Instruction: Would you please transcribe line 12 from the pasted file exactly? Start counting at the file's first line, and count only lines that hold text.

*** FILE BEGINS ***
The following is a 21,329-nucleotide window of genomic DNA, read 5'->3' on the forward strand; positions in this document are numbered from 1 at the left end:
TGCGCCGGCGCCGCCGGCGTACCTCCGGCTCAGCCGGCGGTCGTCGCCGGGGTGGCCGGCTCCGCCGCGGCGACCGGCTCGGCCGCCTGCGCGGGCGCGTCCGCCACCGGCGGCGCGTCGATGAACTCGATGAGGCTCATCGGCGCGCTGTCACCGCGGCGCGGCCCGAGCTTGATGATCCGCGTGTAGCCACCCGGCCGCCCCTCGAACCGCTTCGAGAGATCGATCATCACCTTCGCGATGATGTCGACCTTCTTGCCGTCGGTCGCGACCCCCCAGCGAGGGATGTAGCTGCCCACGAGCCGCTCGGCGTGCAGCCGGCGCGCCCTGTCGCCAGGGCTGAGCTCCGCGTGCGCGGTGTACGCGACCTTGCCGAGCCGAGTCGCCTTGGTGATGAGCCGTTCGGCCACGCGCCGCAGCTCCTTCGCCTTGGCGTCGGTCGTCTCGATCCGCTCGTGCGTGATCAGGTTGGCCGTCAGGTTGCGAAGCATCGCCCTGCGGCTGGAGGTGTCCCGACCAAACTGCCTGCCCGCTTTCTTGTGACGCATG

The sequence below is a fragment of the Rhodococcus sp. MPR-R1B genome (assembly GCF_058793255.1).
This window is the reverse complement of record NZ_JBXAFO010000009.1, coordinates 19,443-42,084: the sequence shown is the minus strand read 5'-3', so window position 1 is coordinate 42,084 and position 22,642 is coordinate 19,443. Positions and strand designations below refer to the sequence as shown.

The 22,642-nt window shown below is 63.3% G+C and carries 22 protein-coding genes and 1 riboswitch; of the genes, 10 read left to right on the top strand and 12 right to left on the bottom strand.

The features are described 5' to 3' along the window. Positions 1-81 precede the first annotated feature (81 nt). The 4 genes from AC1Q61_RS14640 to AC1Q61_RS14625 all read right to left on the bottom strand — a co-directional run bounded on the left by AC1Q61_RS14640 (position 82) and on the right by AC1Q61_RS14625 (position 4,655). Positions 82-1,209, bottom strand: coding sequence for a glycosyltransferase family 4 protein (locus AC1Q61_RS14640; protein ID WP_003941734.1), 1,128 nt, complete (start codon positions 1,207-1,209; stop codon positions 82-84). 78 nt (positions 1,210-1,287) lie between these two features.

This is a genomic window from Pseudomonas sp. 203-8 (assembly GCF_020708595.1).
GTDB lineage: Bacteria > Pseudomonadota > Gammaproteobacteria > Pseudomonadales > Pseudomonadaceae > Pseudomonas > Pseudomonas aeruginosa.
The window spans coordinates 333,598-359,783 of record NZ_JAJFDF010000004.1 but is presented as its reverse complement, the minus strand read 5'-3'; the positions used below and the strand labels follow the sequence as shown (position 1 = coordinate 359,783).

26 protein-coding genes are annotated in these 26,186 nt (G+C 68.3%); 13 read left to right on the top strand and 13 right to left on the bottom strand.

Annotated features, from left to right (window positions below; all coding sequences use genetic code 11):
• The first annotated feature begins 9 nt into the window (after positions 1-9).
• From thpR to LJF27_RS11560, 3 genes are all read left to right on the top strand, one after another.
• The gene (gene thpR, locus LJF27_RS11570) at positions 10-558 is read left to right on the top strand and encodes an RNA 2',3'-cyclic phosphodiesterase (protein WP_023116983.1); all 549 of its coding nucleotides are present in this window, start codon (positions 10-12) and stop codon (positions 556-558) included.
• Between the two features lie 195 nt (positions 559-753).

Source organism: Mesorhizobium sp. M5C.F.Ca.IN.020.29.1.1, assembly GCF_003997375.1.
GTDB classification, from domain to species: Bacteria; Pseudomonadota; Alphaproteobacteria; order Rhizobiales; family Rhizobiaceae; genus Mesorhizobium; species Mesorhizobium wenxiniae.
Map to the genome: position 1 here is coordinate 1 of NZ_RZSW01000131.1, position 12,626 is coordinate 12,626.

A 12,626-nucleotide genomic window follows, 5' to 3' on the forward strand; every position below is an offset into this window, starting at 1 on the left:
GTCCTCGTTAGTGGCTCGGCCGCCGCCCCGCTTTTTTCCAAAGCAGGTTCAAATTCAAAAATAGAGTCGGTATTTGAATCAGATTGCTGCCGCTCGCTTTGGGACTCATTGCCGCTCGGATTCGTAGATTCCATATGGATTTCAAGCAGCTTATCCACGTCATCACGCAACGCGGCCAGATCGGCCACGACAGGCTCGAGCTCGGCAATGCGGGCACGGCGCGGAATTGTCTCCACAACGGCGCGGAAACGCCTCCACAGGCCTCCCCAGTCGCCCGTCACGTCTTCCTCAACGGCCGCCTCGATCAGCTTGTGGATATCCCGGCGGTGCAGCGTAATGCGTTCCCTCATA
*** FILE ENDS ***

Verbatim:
• The first annotated feature begins 9 nt into the window (after positions 1-9).